Organization is essential to running a successful committee meeting. Nothing says that you are unprepared like not having the agenda, reports, documents of past actions, troop or pack policies, and other essential items.
Here are some things you should bring to the meeting:
- A few copies of the agenda and any reports for those who don’t have their own copies (by e-mailing all documents in advance, members can print their own copies). Don’t forget to have your own copy of everything in front of you.
- A wristwatch or clock
- Previous meeting notes, minutes and agendas in case you need to look up action taken at a previous meeting
- Troop calendar and your own personal calendar, plus troop rosters and other records, a copy of the troop policy book or handbook, and any troop records or documents that are pertinent to any of the discussion topics.
- A copy of the Troop Committee Guidebook
- A notebook to take your own notes – and take lots of notes. Don’t rely on the secretary to write down everything that you feel is important. Your notes are also a cross-check on the secretary’s minutes. (I usually fill up three or four pages during a typical committee meeting. I also jot down who was present.)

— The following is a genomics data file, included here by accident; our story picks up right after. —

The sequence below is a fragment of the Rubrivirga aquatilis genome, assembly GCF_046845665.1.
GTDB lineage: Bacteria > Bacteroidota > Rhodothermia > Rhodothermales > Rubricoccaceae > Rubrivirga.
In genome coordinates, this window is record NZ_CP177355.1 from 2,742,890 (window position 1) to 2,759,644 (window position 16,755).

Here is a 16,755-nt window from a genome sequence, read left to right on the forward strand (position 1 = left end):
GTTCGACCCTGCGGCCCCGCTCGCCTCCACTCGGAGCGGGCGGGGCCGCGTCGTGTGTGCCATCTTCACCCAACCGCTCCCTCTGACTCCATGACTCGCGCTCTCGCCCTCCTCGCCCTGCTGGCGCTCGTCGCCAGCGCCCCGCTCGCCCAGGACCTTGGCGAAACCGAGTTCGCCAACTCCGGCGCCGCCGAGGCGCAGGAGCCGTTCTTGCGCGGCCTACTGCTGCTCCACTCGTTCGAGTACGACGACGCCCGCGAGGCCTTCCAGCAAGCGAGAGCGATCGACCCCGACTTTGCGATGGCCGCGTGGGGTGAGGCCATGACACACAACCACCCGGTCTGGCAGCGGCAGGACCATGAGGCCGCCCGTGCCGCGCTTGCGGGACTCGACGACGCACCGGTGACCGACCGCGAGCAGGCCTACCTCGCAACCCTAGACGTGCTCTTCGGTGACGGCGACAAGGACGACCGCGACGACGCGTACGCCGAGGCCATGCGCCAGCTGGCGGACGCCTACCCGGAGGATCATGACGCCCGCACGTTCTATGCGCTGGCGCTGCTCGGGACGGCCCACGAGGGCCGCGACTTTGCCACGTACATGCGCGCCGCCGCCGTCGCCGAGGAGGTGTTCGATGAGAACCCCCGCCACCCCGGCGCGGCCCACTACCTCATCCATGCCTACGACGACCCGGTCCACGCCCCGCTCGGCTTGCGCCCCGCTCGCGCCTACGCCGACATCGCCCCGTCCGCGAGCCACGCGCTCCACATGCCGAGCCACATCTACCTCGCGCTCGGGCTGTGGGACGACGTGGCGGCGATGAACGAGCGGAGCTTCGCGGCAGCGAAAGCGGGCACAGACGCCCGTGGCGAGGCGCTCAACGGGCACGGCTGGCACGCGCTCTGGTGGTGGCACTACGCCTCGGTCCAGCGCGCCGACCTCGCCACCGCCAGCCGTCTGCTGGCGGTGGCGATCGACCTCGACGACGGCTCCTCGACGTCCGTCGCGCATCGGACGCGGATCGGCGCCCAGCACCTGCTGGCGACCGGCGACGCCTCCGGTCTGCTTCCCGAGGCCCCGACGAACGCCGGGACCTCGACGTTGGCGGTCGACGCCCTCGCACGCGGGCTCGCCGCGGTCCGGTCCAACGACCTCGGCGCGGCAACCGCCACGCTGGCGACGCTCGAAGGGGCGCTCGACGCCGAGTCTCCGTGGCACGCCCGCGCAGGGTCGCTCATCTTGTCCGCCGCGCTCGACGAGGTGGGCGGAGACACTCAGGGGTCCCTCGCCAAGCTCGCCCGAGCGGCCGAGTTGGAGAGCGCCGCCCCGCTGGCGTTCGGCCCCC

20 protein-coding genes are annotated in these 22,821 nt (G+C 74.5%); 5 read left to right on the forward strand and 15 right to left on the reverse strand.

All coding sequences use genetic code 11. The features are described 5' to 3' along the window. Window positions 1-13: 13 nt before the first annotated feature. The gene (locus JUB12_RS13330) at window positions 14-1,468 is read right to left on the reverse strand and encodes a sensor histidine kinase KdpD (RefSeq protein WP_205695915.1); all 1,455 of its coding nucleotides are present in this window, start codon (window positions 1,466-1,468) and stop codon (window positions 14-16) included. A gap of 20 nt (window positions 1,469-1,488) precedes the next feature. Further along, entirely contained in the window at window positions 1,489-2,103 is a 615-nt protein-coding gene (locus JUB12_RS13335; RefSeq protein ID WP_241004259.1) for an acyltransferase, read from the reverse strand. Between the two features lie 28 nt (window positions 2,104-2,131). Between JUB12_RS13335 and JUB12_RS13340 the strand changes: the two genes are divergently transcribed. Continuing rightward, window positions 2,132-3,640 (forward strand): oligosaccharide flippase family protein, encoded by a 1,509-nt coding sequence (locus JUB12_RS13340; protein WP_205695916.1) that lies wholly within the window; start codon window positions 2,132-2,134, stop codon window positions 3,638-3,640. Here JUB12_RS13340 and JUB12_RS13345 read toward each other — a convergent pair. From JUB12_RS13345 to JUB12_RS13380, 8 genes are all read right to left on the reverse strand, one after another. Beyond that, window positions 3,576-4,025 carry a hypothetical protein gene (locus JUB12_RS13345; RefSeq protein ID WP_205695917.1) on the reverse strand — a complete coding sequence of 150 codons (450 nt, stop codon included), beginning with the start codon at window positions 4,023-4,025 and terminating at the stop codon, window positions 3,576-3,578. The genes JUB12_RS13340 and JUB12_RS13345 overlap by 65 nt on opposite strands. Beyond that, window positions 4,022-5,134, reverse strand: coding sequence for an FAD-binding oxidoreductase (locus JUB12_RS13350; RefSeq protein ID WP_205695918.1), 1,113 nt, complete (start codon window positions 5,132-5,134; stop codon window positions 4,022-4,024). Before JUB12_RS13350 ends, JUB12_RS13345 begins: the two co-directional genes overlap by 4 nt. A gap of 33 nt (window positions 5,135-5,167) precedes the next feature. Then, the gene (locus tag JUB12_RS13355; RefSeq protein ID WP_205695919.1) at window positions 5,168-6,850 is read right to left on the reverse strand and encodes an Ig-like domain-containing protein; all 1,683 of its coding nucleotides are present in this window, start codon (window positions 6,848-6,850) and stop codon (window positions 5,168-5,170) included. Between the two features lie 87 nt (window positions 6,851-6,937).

- A gavel, to call order if discussion is getting out of hand. Signs up is fine but a gavel is much more direct.
- A copy of Robert’s Rules of Order, to answer any questions of parliamentary procedure if things are prone to get particularly sticky on your committee. Available online at www.rulesonline.com
As any craftsman knows, you have to have the proper tools in order to do a great job. Equip yourself with the tools you need to run an efficient and successful committee meeting.
Previous articles in this series:
- Effective committee meetings: Introduction
- Effective committee meetings: The purpose of meetings
- Planning committee meetings
- Agenda planning
- Time for the meeting!
- Parliamentary procedures
- The People Issues: Relationship guidelines
- The People Issues: Problem characters